Shortly before tonight’s Sprint Cup race at Daytona, NASCAR announced that Team Penske driver A.J. Allmendinger was suspended for failing a drug test. Such is the nature of modern sports. Allmendinger isn’t the only one with a failure. The Associated Press, or at least Jenna Fryer, writing for the AP on Allmendinger’s situation, failed to meet the fundamental rule of all writing: making sure that the words you use mean what you think they mean. Fryer badly misuses the word “prolific” not just once, but twice, apparently thinking it means something like high profile. Just in case Ms. Fryer or one of her editors is reading this, a common synonym for prolific is “fecund”, though if they don’t know what prolific means, they’re not likely to even recognize fecund. Lest the AP think we’re just giving them a hard time, we’re here to help. For their erudition, after the jump is Dictionary.com‘s definition of prolific.
Allmendinger was hired in late December by Penske to fill the seat that opened when Kurt Busch split with the organization. It’s the most prolific ride of Allmendinger’s career, and both driver and team seemed thrilled with the pairing even as Allmendinger has had his struggles in the No. 22 Dodge.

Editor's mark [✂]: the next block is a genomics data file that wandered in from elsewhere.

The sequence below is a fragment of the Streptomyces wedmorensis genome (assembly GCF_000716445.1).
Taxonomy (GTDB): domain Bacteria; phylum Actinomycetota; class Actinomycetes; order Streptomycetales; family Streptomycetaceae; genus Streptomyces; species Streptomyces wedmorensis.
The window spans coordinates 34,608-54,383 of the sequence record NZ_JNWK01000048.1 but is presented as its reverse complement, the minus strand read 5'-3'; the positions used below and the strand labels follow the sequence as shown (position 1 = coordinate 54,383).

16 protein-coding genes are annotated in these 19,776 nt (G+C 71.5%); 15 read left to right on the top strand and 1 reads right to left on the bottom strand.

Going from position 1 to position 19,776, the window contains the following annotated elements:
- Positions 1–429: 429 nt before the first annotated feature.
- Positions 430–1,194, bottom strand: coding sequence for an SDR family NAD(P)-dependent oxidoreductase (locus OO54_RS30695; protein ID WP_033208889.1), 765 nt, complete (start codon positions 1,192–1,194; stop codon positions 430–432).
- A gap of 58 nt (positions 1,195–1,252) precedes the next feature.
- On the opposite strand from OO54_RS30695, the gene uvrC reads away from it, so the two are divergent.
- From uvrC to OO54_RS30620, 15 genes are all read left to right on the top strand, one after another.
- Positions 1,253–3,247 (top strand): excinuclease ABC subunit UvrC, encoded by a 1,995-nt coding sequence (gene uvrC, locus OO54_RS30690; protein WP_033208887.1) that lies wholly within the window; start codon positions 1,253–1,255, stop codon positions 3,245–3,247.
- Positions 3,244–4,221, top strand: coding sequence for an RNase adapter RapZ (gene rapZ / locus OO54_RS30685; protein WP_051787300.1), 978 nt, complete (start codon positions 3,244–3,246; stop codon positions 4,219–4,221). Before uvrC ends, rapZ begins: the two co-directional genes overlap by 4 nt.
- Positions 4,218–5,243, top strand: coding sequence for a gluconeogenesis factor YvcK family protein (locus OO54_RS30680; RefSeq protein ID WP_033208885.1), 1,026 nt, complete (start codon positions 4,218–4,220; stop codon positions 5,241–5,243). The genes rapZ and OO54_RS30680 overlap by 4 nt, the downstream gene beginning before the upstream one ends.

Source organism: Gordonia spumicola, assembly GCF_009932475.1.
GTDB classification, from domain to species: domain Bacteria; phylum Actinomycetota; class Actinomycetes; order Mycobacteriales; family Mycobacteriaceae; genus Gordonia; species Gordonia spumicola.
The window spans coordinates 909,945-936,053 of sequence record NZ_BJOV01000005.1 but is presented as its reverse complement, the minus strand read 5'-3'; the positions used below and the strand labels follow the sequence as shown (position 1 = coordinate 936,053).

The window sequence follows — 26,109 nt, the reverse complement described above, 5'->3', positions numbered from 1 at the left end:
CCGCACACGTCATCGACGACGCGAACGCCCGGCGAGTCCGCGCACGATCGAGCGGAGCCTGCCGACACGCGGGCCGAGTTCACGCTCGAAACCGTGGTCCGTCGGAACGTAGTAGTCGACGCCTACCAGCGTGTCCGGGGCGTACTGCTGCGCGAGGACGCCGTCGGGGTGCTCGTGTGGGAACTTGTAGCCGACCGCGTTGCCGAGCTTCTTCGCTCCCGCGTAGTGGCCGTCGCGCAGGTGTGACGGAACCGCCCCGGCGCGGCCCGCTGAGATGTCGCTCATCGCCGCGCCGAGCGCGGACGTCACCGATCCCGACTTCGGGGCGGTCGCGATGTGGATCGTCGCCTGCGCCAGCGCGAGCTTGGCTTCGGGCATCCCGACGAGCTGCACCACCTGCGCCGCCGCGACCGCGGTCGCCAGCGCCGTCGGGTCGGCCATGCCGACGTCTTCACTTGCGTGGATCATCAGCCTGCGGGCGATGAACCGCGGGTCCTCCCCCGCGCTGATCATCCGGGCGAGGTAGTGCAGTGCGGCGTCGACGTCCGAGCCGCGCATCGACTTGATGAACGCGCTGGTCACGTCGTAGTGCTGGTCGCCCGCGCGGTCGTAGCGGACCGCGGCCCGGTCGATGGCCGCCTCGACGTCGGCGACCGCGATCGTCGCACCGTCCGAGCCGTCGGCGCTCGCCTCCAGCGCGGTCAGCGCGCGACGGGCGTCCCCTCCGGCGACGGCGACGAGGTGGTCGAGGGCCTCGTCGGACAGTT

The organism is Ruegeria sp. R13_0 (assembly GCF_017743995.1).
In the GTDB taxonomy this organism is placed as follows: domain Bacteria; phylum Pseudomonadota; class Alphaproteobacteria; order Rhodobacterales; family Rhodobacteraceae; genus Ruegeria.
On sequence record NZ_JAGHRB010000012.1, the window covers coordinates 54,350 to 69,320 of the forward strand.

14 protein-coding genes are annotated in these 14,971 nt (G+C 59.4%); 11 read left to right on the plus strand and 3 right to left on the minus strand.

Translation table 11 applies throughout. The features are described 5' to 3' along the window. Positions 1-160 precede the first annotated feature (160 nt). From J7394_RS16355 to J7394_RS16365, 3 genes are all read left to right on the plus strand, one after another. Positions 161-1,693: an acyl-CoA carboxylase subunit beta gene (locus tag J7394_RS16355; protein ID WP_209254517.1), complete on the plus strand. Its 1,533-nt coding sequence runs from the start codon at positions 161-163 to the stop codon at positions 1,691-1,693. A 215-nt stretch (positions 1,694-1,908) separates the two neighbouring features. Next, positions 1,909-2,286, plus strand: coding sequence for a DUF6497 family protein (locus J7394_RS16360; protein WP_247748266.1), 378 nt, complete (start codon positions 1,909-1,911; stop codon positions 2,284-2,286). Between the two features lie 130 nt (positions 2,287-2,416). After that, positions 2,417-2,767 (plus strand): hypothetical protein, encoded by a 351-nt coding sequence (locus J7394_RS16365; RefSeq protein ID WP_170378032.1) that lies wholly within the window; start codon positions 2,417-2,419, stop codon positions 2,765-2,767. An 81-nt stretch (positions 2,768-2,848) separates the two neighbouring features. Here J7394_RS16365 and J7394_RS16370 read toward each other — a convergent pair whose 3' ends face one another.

He was 23rd in the Sprint Cup Series standings heading into Daytona, where he won an emotional Rolex 24 Hours of Daytona sports car race in January shortly after his hiring at Penske.
He’s the most prolific driver since Jeremy Mayfield in 2009 was suspended for a failed drug test. Mayfield has fought NASCAR over the test since, and has not raced a NASCAR event since.
adjective1. producing offspring, young, fruit, etc., abundantly; highly fruitful: a prolific pear tree.2. producing in large quantities or with great frequency; highly productive: a prolific writer.3. profusely productive or fruitful (often followed by in or of ): a bequest prolific of litigations.4. characterized by abundant production: a prolific year for tomatoes.